Fire Law Headlines: New York and Miami-Dade Follow-Up

There are two cases in the Fire Law headlines today, both being follow-ups of cases we covered previously. In New York, the Supreme Court for Oswego County has ruled that individual taxpayers lack standing to challenge a tax increase imposed by a fire district.

Recall in February four taxpayers filed suit against the Richland Fire District seeking to overturn a tax increase that more than doubled the district’s budget. New York law permits such budget increases, but requires additional steps for increases that exceed 2% or the rate of inflation, whichever is higher.  The district should have notified the New York State Comptroller in advance, notified taxpayers of the proposed increase, prepared a resolution to support the increase, and obtained a 60% taxpayer vote in favor of the increase.

The court agree with the fire district’s esteemed legal counsel, Brad Pinsky, concluding that the taxpayers lack standing under New York law to challenge any procedural violation that may have occurred. Congratulations are in order to Brad. Here is a copy of that decision:

In Florida, a discrimination lawsuit brought by a firefighter against Miami-Dade Fire Rescue and a company officer resulted in a defense verdict. The firefighter-plaintiff alleged a total of nine-counts, eight of which were dismissed in March, 2023 via summary judgment. A jury returned a defense verdict on the last remaining count last July. The plaintiff-firefighter did not appeal, and the case was brought to our attention this week.

The Miami-Dade case is worth discussing for another reason. The plaintiff in the case made some egregious accusations against those involved in the case. Those accusations – which we included here back in 2021 because they were in the complaint – were deeply hurtful to those involved. Making allegations in a lawsuit is easy. Proving them in a court of law is another thing entirely. In the end, the firefighter-plaintiff was unable to convince a jury that he was the victim of race discrimination. What’s more, the firefighter-plaintiff was assessed $5,467.95 in costs.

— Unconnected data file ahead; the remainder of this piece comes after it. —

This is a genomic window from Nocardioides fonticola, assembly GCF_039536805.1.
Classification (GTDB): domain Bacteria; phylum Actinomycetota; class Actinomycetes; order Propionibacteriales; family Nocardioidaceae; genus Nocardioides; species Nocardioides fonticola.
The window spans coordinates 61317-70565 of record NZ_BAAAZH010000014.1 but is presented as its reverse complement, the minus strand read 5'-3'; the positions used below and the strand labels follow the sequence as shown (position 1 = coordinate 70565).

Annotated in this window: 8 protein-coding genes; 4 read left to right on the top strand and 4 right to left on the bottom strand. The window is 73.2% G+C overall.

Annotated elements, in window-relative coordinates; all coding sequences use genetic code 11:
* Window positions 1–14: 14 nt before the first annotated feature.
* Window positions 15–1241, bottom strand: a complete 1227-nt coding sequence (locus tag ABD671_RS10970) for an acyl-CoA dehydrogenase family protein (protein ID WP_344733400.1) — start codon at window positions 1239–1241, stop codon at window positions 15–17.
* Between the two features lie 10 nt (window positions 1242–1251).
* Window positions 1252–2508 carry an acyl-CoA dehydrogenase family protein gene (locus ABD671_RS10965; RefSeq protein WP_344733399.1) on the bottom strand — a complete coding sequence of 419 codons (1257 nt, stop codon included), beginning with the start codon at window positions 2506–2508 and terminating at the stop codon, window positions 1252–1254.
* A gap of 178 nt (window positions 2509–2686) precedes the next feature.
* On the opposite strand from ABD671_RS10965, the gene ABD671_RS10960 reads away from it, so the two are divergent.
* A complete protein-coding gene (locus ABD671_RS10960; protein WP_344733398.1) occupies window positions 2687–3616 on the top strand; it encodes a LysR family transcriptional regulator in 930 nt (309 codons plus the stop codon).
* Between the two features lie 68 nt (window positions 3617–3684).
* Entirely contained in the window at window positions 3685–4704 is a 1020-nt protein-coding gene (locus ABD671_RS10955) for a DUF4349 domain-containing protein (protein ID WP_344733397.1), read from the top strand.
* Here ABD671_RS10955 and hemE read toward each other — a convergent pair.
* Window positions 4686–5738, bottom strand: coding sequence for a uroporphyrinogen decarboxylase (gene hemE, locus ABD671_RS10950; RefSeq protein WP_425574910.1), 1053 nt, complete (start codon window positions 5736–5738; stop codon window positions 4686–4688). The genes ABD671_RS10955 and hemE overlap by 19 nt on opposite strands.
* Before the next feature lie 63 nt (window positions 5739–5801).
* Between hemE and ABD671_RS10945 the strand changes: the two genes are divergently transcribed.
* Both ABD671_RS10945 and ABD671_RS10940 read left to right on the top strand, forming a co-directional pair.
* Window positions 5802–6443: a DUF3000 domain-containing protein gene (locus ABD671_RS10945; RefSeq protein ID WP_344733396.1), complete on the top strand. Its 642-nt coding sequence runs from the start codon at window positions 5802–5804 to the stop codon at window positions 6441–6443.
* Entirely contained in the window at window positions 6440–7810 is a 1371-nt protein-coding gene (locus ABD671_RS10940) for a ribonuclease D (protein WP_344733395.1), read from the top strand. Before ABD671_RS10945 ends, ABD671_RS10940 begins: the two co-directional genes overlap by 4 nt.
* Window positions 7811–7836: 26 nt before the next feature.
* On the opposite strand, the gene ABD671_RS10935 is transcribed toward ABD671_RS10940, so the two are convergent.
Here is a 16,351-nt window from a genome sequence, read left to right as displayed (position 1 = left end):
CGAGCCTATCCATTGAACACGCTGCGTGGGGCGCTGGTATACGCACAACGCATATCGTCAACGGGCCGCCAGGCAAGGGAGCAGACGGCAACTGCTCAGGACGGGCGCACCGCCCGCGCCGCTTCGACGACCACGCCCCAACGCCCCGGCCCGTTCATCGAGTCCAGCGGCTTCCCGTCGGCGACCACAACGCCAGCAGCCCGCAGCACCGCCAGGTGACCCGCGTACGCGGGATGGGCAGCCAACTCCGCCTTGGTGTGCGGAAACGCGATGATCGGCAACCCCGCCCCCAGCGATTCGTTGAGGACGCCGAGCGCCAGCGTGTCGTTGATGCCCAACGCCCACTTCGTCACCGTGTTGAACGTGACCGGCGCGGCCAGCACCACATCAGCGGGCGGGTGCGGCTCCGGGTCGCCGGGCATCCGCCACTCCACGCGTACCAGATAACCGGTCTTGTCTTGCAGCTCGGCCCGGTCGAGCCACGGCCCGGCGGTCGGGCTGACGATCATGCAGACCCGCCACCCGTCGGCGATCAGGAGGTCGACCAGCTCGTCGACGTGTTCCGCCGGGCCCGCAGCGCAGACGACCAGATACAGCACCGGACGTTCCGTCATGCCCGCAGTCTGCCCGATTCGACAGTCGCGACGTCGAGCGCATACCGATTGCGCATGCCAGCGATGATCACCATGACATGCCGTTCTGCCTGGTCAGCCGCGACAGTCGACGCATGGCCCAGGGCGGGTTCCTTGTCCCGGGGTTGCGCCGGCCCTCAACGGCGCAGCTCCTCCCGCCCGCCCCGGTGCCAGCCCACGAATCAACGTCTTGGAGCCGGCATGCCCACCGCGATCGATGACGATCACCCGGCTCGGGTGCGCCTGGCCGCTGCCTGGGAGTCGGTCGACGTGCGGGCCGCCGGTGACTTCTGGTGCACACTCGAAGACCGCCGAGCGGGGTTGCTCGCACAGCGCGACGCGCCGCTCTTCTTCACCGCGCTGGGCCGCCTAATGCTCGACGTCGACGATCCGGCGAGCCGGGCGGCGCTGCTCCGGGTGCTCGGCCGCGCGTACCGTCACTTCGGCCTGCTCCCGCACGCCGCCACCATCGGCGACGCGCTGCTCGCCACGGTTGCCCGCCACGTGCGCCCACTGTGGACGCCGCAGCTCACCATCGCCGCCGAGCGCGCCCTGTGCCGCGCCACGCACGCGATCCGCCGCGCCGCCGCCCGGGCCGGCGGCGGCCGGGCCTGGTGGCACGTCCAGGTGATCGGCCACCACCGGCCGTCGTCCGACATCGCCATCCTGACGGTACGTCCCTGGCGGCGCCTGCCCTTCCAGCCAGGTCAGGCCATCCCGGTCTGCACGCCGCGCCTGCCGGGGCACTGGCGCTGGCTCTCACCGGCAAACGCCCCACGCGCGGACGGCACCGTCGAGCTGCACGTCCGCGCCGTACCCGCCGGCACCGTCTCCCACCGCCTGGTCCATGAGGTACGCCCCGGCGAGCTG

While we are not always able to track the outcomes of all the cases covered, where we can we provide that follow-up information. The goal of Fire Law Blog is to provide information that firefighters – and those who support firefighters (lawyers, HR professionals, union reps) can use to better understand the impact of our legal system on the fire service. The allegations made in a lawsuit contribute to that goal.

While I wish there was a way to separate provable facts, from unprovable facts, from differences of opinion, from bold-faced lies, that just is not possible. It is hard enough for courts and juries to do after years of discovery and weeks of trial.

It is helpful to remember that the allegations made in a complaint are allegations, not fact; a verdict is the considered opinion of those who sat through the trial and weighed the evidence, not fact; and an appellate decision is a ruling on a matter of law, not fact. It is factual that the allegations are made, that the verdict was decided, that an appellate court ruled in a certain way. Here are the documents evidencing the conclusion of the Miami-Dade suit.

About Curt Varone

Curt Varone has over 45 years of fire service experience and 35 as a practicing attorney licensed in both Rhode Island and Maine. His background includes 29 years as a career firefighter in Providence (retiring as a Deputy Assistant Chief), as well as volunteer and paid on call experience. He is the author of two books: Legal Considerations for Fire and Emergency Services, (2006, 2nd ed. 2011, 3rd ed. 2014, 4th ed. 2022) and Fire Officer's Legal Handbook (2007), and is a contributing editor for Firehouse Magazine writing the Fire Law column.

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